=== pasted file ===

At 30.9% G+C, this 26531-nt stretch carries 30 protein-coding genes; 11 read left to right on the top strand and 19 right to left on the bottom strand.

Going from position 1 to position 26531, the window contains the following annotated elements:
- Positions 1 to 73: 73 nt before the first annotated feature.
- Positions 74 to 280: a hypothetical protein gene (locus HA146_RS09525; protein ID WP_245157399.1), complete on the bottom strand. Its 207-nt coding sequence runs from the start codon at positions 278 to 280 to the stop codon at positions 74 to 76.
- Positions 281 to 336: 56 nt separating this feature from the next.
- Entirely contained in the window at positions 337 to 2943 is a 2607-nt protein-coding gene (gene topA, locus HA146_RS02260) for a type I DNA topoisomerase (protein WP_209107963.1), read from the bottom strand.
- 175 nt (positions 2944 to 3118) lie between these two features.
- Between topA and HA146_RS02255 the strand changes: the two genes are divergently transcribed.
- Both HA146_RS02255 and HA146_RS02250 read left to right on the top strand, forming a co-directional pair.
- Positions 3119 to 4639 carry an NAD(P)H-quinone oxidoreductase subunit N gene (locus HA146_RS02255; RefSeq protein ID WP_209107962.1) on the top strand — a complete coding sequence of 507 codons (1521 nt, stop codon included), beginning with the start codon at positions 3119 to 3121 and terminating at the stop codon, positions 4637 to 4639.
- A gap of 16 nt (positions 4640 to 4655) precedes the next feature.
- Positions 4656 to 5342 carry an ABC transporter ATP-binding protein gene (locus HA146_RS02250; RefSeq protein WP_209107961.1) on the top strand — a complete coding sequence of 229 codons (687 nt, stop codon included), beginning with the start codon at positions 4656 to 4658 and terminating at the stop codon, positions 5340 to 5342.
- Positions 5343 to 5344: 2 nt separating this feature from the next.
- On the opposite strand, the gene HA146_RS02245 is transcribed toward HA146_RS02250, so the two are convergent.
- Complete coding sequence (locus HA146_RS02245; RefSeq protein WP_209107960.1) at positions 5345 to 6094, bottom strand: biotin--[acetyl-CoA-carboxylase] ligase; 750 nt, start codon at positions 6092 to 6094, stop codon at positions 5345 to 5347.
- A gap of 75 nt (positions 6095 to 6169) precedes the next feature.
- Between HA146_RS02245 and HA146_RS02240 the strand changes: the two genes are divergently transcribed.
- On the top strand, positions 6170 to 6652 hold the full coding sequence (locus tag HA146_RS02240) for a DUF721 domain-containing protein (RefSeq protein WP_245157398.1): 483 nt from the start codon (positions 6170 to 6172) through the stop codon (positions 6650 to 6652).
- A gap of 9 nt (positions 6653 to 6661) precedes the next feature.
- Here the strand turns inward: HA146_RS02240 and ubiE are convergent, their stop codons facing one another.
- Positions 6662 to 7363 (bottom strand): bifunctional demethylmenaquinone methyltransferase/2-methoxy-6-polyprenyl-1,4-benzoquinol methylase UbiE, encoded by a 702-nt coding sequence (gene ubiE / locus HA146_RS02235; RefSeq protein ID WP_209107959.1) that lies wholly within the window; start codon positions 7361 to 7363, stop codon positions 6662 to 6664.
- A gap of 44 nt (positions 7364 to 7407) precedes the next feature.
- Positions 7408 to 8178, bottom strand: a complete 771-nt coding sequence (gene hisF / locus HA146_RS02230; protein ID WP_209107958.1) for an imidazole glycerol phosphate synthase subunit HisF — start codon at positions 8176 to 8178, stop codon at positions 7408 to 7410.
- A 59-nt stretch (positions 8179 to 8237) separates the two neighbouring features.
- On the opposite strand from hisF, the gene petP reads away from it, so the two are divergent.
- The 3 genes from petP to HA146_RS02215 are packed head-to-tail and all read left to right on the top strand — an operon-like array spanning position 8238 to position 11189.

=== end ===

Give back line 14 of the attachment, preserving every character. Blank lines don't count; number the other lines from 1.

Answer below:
- On the opposite strand, the gene HA146_RS02245 is transcribed toward HA146_RS02250, so the two are convergent.